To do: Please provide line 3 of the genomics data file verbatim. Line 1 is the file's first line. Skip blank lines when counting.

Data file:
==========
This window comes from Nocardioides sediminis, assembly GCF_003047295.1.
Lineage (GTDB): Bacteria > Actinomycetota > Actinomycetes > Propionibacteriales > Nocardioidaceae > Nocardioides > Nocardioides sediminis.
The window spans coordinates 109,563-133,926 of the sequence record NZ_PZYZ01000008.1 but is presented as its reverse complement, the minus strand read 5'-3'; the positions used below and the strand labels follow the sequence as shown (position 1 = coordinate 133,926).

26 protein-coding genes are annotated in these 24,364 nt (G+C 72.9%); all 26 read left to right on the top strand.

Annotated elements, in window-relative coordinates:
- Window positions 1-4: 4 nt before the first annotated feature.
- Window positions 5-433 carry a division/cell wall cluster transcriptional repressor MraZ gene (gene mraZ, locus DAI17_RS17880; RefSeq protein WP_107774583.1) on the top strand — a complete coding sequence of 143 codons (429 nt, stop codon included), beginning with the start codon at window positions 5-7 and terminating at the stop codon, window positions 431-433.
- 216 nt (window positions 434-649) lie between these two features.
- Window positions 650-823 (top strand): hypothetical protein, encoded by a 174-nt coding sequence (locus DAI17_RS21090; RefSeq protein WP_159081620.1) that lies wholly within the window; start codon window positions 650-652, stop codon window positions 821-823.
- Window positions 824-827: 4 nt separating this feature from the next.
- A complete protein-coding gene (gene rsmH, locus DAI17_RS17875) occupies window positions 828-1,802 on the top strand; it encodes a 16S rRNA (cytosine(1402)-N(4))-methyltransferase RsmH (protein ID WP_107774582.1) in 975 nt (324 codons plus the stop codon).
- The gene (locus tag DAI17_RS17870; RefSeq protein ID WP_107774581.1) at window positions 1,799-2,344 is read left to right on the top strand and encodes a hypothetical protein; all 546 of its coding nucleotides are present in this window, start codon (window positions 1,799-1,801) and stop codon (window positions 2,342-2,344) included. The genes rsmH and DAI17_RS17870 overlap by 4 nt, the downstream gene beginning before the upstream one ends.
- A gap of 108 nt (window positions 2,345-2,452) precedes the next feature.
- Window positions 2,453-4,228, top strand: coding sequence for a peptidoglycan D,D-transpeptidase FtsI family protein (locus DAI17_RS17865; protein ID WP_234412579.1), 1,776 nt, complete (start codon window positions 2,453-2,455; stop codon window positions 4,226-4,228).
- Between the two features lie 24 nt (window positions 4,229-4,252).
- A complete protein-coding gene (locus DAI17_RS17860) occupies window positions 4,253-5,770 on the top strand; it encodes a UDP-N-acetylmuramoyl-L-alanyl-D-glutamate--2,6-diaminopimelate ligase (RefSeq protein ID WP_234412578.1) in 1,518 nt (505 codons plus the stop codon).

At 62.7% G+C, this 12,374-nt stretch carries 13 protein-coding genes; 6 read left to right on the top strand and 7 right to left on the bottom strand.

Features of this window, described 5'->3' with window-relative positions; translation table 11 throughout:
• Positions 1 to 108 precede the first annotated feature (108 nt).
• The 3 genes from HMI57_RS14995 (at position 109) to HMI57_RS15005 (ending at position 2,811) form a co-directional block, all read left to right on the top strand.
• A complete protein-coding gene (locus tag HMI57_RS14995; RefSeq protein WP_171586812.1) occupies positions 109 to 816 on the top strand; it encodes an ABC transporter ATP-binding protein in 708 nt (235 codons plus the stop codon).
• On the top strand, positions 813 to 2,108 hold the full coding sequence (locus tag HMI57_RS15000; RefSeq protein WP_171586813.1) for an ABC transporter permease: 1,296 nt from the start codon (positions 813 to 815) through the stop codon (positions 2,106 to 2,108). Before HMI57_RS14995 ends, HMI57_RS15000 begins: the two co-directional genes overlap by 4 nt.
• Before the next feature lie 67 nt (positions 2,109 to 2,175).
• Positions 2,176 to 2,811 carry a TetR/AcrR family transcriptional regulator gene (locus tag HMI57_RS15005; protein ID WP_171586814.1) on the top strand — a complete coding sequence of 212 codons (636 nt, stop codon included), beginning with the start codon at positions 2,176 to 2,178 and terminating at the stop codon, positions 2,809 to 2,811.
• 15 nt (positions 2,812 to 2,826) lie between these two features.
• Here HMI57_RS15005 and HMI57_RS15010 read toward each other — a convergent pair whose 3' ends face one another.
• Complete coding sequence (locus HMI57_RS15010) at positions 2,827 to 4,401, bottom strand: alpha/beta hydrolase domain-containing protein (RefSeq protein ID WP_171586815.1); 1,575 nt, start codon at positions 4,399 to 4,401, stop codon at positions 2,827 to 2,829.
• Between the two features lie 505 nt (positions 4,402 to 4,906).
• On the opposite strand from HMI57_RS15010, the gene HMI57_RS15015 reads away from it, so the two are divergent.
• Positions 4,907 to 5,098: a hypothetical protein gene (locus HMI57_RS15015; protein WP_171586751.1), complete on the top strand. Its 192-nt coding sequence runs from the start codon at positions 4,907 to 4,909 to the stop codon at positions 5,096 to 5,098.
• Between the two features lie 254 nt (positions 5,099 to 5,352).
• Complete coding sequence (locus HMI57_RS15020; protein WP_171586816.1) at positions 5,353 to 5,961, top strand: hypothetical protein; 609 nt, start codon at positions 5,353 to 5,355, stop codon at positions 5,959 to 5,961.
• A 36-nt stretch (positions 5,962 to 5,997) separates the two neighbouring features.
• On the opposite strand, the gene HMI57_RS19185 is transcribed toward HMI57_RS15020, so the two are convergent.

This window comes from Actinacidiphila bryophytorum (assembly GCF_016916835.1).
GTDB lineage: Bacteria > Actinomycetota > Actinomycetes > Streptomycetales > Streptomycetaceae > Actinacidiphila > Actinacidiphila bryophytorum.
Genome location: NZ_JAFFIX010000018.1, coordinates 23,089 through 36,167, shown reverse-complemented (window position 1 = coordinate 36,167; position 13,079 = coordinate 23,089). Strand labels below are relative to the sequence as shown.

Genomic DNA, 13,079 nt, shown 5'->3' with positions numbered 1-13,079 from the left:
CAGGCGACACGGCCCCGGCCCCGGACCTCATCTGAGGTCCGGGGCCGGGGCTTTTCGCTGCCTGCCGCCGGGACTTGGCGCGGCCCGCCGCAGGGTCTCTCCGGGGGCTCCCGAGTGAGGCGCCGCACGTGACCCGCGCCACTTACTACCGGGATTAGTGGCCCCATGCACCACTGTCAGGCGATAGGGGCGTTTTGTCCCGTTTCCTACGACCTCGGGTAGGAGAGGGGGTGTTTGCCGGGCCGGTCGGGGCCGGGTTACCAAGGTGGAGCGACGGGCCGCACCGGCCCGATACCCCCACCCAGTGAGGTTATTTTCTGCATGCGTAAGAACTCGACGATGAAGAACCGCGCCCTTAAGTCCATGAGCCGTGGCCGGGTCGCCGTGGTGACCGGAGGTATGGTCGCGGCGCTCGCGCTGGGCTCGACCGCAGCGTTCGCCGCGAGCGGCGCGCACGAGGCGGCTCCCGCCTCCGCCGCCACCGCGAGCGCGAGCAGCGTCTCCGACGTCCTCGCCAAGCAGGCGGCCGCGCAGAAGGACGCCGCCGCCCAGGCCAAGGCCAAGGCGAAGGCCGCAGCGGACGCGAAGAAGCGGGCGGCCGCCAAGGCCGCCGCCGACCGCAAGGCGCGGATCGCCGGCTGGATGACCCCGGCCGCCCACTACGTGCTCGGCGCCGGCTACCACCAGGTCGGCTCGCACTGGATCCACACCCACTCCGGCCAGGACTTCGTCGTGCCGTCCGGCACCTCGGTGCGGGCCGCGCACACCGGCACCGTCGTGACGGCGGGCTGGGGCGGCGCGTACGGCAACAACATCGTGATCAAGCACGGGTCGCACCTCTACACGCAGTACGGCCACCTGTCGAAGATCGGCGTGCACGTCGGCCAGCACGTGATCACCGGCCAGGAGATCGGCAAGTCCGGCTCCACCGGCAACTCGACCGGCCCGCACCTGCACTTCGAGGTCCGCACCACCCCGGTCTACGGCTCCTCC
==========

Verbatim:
The window spans coordinates 109,563-133,926 of the sequence record NZ_PZYZ01000008.1 but is presented as its reverse complement, the minus strand read 5'-3'; the positions used below and the strand labels follow the sequence as shown (position 1 = coordinate 133,926).